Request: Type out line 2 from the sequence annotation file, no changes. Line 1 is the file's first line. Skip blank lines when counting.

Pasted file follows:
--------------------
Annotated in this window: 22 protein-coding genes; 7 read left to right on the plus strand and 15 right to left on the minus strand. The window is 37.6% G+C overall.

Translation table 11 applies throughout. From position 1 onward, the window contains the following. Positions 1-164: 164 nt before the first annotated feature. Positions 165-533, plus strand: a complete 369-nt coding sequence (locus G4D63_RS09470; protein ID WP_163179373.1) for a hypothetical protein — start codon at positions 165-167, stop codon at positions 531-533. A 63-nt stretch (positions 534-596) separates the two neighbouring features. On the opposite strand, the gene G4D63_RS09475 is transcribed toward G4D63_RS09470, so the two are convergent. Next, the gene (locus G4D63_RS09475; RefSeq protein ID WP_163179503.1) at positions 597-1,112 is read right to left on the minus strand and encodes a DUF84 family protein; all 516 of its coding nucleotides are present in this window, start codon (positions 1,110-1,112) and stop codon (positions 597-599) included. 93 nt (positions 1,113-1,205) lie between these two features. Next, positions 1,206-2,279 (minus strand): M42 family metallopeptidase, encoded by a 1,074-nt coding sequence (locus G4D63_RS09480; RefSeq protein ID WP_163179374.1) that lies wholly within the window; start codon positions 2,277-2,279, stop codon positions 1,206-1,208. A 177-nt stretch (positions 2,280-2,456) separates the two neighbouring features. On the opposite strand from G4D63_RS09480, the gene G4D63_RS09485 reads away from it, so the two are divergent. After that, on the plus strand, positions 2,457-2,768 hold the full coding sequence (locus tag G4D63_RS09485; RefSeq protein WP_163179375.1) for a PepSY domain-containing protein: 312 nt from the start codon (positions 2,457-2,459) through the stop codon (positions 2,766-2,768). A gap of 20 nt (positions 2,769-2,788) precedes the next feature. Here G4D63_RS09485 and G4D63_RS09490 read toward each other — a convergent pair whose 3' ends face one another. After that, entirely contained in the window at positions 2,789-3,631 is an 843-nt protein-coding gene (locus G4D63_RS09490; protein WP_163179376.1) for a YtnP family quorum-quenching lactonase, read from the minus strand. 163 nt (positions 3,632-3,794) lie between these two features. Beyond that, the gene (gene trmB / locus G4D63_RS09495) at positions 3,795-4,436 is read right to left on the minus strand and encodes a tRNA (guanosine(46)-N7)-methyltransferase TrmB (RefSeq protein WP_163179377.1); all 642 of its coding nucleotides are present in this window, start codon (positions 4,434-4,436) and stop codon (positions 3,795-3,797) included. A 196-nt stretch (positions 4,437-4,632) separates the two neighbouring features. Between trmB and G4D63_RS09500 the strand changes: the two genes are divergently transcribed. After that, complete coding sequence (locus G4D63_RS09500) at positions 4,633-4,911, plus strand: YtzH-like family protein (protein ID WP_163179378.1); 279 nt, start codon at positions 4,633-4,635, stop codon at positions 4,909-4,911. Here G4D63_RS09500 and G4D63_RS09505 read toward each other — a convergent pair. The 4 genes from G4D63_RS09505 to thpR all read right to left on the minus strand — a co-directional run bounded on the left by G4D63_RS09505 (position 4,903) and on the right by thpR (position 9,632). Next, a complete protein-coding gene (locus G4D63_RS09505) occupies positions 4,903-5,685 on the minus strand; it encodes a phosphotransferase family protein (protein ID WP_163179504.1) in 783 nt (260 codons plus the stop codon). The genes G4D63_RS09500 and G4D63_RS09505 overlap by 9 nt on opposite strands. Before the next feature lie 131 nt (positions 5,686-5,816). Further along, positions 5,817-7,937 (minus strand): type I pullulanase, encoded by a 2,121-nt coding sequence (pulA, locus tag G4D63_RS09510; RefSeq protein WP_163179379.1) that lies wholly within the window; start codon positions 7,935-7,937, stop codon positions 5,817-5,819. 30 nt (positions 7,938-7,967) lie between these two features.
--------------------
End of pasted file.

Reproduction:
Translation table 11 applies throughout. From position 1 onward, the window contains the following. Positions 1-164: 164 nt before the first annotated feature. Positions 165-533, plus strand: a complete 369-nt coding sequence (locus G4D63_RS09470; protein ID WP_163179373.1) for a hypothetical protein — start codon at positions 165-167, stop codon at positions 531-533. A 63-nt stretch (positions 534-596) separates the two neighbouring features. On the opposite strand, the gene G4D63_RS09475 is transcribed toward G4D63_RS09470, so the two are convergent. Next, the gene (locus G4D63_RS09475; RefSeq protein ID WP_163179503.1) at positions 597-1,112 is read right to left on the minus strand and encodes a DUF84 family protein; all 516 of its coding nucleotides are present in this window, start codon (positions 1,110-1,112) and stop codon (positions 597-599) included. 93 nt (positions 1,113-1,205) lie between these two features. Next, positions 1,206-2,279 (minus strand): M42 family metallopeptidase, encoded by a 1,074-nt coding sequence (locus G4D63_RS09480; RefSeq protein ID WP_163179374.1) that lies wholly within the window; start codon positions 2,277-2,279, stop codon positions 1,206-1,208. A 177-nt stretch (positions 2,280-2,456) separates the two neighbouring features. On the opposite strand from G4D63_RS09480, the gene G4D63_RS09485 reads away from it, so the two are divergent. After that, on the plus strand, positions 2,457-2,768 hold the full coding sequence (locus tag G4D63_RS09485; RefSeq protein WP_163179375.1) for a PepSY domain-containing protein: 312 nt from the start codon (positions 2,457-2,459) through the stop codon (positions 2,766-2,768). A gap of 20 nt (positions 2,769-2,788) precedes the next feature. Here G4D63_RS09485 and G4D63_RS09490 read toward each other — a convergent pair whose 3' ends face one another. After that, entirely contained in the window at positions 2,789-3,631 is an 843-nt protein-coding gene (locus G4D63_RS09490; protein WP_163179376.1) for a YtnP family quorum-quenching lactonase, read from the minus strand. 163 nt (positions 3,632-3,794) lie between these two features. Beyond that, the gene (gene trmB / locus G4D63_RS09495) at positions 3,795-4,436 is read right to left on the minus strand and encodes a tRNA (guanosine(46)-N7)-methyltransferase TrmB (RefSeq protein WP_163179377.1); all 642 of its coding nucleotides are present in this window, start codon (positions 4,434-4,436) and stop codon (positions 3,795-3,797) included. A 196-nt stretch (positions 4,437-4,632) separates the two neighbouring features. Between trmB and G4D63_RS09500 the strand changes: the two genes are divergently transcribed. After that, complete coding sequence (locus G4D63_RS09500) at positions 4,633-4,911, plus strand: YtzH-like family protein (protein ID WP_163179378.1); 279 nt, start codon at positions 4,633-4,635, stop codon at positions 4,909-4,911. Here G4D63_RS09500 and G4D63_RS09505 read toward each other — a convergent pair. The 4 genes from G4D63_RS09505 to thpR all read right to left on the minus strand — a co-directional run bounded on the left by G4D63_RS09505 (position 4,903) and on the right by thpR (position 9,632). Next, a complete protein-coding gene (locus G4D63_RS09505) occupies positions 4,903-5,685 on the minus strand; it encodes a phosphotransferase family protein (protein ID WP_163179504.1) in 783 nt (260 codons plus the stop codon). The genes G4D63_RS09500 and G4D63_RS09505 overlap by 9 nt on opposite strands. Before the next feature lie 131 nt (positions 5,686-5,816). Further along, positions 5,817-7,937 (minus strand): type I pullulanase, encoded by a 2,121-nt coding sequence (pulA, locus tag G4D63_RS09510; RefSeq protein WP_163179379.1) that lies wholly within the window; start codon positions 7,935-7,937, stop codon positions 5,817-5,819. 30 nt (positions 7,938-7,967) lie between these two features.